Just about every matchup we create here on The World Cup of Food has been interesting and exciting for us, teaching us things about the cuisines and cultures of the world that we probably would never have stumbled upon on our own. In no region is this more true than in Africa. We are coming to realize that we enjoy African food a great deal, and choosing African nations for elimination has been a tough process. The case of Egypt versus South Africa is no exception. On the one hand, there is probably no greater melting pot cuisine on the continent than that of South Africa, where influences from what seems like about fifty different cultures have melded together to form what we see today on the South African table. Egypt, on the other hand, with its early advances in agriculture and technology, has laid much of the groundwork in ancient times for the modern cuisines of the Middle East and North Africa.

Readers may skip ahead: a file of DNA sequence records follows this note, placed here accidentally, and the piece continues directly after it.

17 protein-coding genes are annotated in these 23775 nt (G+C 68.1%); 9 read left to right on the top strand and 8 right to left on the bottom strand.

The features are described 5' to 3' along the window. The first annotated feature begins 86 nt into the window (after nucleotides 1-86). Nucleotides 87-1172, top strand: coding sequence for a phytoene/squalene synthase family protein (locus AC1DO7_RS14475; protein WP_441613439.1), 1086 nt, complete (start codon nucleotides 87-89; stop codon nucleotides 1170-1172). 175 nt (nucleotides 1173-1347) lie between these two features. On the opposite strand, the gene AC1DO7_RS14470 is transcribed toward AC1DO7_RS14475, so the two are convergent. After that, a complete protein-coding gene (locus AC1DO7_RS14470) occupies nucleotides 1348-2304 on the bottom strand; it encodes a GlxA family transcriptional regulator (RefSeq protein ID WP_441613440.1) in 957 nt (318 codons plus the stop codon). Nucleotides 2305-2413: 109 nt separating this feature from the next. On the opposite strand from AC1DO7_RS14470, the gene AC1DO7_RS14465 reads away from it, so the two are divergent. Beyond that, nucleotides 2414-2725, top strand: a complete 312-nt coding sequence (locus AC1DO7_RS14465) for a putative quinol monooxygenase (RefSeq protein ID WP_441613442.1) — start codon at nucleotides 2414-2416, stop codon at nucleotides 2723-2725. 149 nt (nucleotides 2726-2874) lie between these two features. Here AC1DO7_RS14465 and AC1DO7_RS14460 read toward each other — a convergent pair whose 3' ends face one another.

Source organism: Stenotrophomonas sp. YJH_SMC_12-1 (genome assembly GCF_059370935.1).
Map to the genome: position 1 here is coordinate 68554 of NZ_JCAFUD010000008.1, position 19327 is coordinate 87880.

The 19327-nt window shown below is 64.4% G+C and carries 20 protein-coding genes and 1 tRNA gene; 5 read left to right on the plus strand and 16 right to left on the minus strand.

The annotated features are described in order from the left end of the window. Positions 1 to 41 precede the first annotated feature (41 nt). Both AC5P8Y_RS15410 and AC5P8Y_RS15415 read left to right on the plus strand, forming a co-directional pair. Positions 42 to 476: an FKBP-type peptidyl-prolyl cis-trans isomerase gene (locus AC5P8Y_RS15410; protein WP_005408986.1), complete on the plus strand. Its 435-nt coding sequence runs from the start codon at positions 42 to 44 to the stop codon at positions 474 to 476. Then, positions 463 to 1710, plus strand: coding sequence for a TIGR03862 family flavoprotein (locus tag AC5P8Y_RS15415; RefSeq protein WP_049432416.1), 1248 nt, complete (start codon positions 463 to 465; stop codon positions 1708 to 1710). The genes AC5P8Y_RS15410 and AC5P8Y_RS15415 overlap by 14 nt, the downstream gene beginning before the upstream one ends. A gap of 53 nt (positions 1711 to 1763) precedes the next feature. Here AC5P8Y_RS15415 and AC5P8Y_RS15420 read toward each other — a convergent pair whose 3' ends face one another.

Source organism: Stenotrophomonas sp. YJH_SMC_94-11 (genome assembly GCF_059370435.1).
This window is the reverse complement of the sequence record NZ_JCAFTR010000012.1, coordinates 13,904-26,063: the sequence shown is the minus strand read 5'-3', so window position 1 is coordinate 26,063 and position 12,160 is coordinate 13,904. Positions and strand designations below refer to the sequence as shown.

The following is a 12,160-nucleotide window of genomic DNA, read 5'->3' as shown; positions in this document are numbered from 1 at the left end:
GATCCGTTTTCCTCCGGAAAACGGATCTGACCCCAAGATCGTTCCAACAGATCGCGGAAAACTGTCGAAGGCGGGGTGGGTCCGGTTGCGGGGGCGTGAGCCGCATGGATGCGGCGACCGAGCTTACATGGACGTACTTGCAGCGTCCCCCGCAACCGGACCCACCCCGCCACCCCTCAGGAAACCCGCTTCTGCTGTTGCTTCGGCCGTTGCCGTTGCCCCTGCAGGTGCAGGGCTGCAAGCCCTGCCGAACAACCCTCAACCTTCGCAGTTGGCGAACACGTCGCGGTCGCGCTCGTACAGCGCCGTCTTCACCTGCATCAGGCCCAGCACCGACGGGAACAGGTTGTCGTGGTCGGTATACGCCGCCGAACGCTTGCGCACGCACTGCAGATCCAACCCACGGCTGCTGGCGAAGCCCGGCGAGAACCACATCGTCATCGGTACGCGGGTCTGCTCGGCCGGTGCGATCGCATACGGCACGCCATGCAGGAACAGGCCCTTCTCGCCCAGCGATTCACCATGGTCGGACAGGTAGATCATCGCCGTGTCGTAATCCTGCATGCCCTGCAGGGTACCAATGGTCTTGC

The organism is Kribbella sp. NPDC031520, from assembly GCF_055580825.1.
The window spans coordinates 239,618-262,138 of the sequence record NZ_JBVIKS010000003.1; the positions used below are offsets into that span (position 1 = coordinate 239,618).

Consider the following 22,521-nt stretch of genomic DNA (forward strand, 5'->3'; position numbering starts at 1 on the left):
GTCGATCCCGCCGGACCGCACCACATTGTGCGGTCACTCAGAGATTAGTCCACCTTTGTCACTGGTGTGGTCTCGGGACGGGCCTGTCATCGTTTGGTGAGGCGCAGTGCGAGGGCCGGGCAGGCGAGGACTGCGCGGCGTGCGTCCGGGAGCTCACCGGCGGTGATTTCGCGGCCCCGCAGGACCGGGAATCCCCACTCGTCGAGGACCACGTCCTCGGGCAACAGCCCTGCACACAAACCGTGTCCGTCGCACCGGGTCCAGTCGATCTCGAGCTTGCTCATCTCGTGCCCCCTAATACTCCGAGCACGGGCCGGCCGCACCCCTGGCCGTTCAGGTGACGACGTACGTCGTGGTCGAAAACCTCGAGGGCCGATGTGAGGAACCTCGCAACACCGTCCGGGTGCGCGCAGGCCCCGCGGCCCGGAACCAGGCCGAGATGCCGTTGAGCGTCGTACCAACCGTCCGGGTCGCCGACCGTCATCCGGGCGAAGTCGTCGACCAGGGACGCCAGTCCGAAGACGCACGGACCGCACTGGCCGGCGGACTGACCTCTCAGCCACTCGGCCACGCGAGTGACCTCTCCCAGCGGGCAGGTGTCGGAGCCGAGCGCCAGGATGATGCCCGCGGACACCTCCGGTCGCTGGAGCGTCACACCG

South African food is the result of the influences of its indigenous cultures, like the Sotho and the Nguni, and of the many waves of colonization and immigration from Europe and Asia that have come in over the last few hundred years. The Dutch, Germans, French, Indonesians, Malays, Indians, Afrikaaners, and British have all come to South Africa throughout its history and have all had significant impacts on the national table. Many dishes, like Potjiekos (a meat and vegetable stew of Afrikaaner origin) or bunny chow (hollowed-out bread filled with curry of Indian origin) are mainly descended from a single influencing cuisine. Others, like bobotie (recipe follows) borrow a little bit of everything.